By Catherine Grant | 15 June 2022
PI: Catherine Grant Collaborators: Song Seng, Patrick Kersale Project ID: 2019SG02 Host Institution: Griffith University
In collaboration with non-governmental non-profit “Cambodian Living Arts” (CLA), this project documented and made available for future generations the instrument and instrument-making practices of the Cambodian mouth harp (commonly “Jew’s harp”) Angkuoch. The Angkuoch is highly endangered both as an instrument and performance practice, with fewer than ten instrument-makers believed to remain across Cambodia. Running from 1 October 2019 to 30 September 2020, for the first time this project documented in depth the process of making the instrument. Working predominantly with five participants in two rural village communities, it documented Angkuoch and its production cycle as found in Siem Riep province, focussing on two types of Angkuoch: those made of bamboo (Angkuoch russey) and of iron (Angkuoch daek).
“Angkuoch”: Rediscovering the Cambodian Jew’s Harp (project video documentary).
The project repository on Figshare contains the edited project data, including more than 10 hours of video (see the examples below of community members playing the Angkuoch 0253 and other instruments 0052 ) audios of different interviews, and instrument playing (see for example 0253), over 200 photographs (including photos of the Angkuoch 0022 and community members who played a part in the making process 0176) nearly 400 pages of text (including interviews 0037 and project fieldwork notes 0005) and an 18-minute video documentary 0256 (a sample of which has been shared above). The project also generated print media articles, radio interviews, blog posts, a 24-page bilingual print and online brochure, seminars and presentations, and scholarly publications.
In addition to the documentary and scholarly outcomes, the project has also generated several socio-cultural outcomes from which both the local community and the British Museum have benefited. In this regard, the EMKP funded project has allowed the identification of the likely maker of a Cambodian mouth harp As1966,11.5 kept in the museum collections. The harp was donated in 1966 without attribution and for the last five decades had no makers associated with it. Project findings strongly suggested that the maker is MONG Koeuy, whose son, wife, and daughter provided video-recorded statements about the object (Assets 206-217, 252a-d). At the time of writing (August 2021), the British Museum is underway with the process of appending to its catalogue entry for this instrument due acknowledgement of Mong Koeuy, as well as a detailed statement by Project Leader Grant about this finding. Other positive outcomes include the revival of local Angkuoch related activity, the first in-depth documentation of making and playing Angkuoch, made freely publicly available via the project repository, the acquisition by the British Museum of two Angkuoch for its collection 2020,3017.2 and 2020,3017.1 and the training, capacity-building, and career progression of the Project Team members, all of which are further explained in the project data guide.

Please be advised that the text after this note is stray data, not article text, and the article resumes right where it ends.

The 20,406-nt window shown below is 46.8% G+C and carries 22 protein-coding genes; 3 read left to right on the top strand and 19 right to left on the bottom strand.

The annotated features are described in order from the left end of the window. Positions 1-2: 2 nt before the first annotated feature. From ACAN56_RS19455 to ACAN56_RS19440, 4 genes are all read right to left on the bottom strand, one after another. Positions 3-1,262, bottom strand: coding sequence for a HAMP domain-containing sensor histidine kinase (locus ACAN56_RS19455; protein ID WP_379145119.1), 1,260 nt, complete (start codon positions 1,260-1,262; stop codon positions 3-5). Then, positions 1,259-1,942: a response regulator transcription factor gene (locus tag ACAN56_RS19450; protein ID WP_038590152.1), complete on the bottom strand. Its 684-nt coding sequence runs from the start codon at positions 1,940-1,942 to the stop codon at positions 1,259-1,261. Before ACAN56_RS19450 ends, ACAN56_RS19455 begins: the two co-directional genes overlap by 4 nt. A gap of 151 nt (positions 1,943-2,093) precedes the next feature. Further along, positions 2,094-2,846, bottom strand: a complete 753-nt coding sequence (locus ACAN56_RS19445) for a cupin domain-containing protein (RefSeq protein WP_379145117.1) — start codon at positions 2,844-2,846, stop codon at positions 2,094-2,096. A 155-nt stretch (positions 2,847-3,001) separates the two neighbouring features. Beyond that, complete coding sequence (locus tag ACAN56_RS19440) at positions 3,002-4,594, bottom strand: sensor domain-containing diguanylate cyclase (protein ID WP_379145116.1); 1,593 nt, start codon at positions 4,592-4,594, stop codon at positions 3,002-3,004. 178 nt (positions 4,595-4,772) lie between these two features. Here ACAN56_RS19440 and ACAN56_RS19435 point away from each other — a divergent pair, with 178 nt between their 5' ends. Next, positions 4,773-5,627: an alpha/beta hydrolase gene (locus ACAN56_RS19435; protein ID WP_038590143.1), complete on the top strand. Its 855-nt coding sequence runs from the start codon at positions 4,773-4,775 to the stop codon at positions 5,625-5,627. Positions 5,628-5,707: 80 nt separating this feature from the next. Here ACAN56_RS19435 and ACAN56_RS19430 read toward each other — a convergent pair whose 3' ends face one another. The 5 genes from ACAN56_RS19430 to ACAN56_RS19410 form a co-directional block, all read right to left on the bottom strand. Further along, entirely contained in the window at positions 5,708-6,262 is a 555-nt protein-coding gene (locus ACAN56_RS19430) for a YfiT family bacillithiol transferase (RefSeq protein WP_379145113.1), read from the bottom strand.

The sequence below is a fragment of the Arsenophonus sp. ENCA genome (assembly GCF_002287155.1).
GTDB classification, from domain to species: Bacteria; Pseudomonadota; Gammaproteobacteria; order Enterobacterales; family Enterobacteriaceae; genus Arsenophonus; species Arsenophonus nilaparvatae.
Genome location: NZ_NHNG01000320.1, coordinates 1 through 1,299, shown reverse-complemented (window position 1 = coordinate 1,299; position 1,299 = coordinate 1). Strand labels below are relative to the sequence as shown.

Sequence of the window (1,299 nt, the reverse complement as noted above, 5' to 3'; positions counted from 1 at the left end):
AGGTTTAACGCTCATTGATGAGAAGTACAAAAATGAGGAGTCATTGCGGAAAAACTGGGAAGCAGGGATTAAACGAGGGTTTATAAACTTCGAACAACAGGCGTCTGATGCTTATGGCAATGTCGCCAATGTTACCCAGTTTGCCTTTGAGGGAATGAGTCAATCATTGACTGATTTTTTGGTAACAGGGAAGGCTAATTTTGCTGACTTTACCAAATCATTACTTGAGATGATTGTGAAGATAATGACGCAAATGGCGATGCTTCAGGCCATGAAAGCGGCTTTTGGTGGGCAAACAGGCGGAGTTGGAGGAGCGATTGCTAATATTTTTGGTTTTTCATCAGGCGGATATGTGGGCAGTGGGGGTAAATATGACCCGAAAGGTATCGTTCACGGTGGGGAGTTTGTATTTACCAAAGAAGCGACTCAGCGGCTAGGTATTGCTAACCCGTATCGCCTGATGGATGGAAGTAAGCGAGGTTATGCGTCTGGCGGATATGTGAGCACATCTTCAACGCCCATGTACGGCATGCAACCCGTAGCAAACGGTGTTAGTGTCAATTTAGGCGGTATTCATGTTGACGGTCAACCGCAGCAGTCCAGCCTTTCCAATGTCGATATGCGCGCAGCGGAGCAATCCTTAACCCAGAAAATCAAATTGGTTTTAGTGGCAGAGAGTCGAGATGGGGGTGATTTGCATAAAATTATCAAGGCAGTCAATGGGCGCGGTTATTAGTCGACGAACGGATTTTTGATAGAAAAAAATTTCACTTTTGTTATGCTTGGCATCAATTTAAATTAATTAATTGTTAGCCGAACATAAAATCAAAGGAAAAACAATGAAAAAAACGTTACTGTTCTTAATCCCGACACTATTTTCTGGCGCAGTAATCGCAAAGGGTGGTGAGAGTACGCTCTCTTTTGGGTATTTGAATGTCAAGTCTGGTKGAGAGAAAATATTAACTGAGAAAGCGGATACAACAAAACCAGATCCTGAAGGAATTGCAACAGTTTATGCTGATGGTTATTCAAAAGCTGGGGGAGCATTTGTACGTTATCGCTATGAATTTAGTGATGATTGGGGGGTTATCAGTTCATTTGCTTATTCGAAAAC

A curated selection of assets from the collection has been provided below as a small sample of the type of assets that can be found in the repository, as well as their content, format, and the metadata provided. The documentation generated by the project has been published under a CC BY-NC-SA 4.0 license and can be consulted and downloaded freely including a guide to the dataset which explains the different formats, sizes, and the ID attribution process of the assets, and a metadata spreadsheet with all the metadata information which was collated following the Material Culture Ethnography Metadata Schema (MCEMS),
Curated collection of assets from the project repository by Catherine Grant
Keuy Ratha plays angkuoch russey. Video: Thon Dika, 22 January 2020.
Bamboo angkuoch-maker Krak Chi playing one of his instruments. Video: Thon Dika, 5 January 2020.
Photograph of two instruments made for the project, subsequently acquired by the British Museum. Angkuoch russey by Chi Monivong and angkuoch daek by Bin Song. Photo: Catherine Grant, 6 March 2020.
Photograph of iron angkuoch-maker Bin Song inspecting one of his instruments, with wife in background. Photo: Catherine Grant, 8 January 2020.
Transcript in Khmer and translation in English of interview (Part 1) conducted by Say Tola with bamboo angkuoch-maker Krak Chi. 4 January 2020.
Project fieldwork notes by Catherine Grant and Say Tola.